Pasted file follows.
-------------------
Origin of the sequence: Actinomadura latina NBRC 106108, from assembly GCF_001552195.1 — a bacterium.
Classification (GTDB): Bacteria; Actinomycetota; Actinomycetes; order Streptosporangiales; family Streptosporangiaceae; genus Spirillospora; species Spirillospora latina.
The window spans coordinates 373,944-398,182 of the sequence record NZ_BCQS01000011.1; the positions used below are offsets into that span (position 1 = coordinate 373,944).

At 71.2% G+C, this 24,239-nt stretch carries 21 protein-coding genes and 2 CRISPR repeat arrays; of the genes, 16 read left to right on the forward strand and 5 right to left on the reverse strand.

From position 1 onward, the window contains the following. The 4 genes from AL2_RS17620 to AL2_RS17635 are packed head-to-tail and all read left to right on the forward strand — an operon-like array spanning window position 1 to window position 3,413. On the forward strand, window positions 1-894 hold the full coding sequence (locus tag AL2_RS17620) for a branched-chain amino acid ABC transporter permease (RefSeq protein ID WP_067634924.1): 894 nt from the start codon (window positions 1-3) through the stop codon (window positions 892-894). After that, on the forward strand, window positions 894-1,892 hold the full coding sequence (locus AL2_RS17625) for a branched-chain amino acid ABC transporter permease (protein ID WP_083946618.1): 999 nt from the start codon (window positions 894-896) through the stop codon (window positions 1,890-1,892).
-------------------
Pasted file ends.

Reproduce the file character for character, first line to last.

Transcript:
Origin of the sequence: Actinomadura latina NBRC 106108, from assembly GCF_001552195.1 — a bacterium.
Classification (GTDB): Bacteria; Actinomycetota; Actinomycetes; order Streptosporangiales; family Streptosporangiaceae; genus Spirillospora; species Spirillospora latina.
The window spans coordinates 373,944-398,182 of the sequence record NZ_BCQS01000011.1; the positions used below are offsets into that span (position 1 = coordinate 373,944).

At 71.2% G+C, this 24,239-nt stretch carries 21 protein-coding genes and 2 CRISPR repeat arrays; of the genes, 16 read left to right on the forward strand and 5 right to left on the reverse strand.

From position 1 onward, the window contains the following. The 4 genes from AL2_RS17620 to AL2_RS17635 are packed head-to-tail and all read left to right on the forward strand — an operon-like array spanning window position 1 to window position 3,413. On the forward strand, window positions 1-894 hold the full coding sequence (locus tag AL2_RS17620) for a branched-chain amino acid ABC transporter permease (RefSeq protein ID WP_067634924.1): 894 nt from the start codon (window positions 1-3) through the stop codon (window positions 892-894). After that, on the forward strand, window positions 894-1,892 hold the full coding sequence (locus AL2_RS17625) for a branched-chain amino acid ABC transporter permease (protein ID WP_083946618.1): 999 nt from the start codon (window positions 894-896) through the stop codon (window positions 1,890-1,892).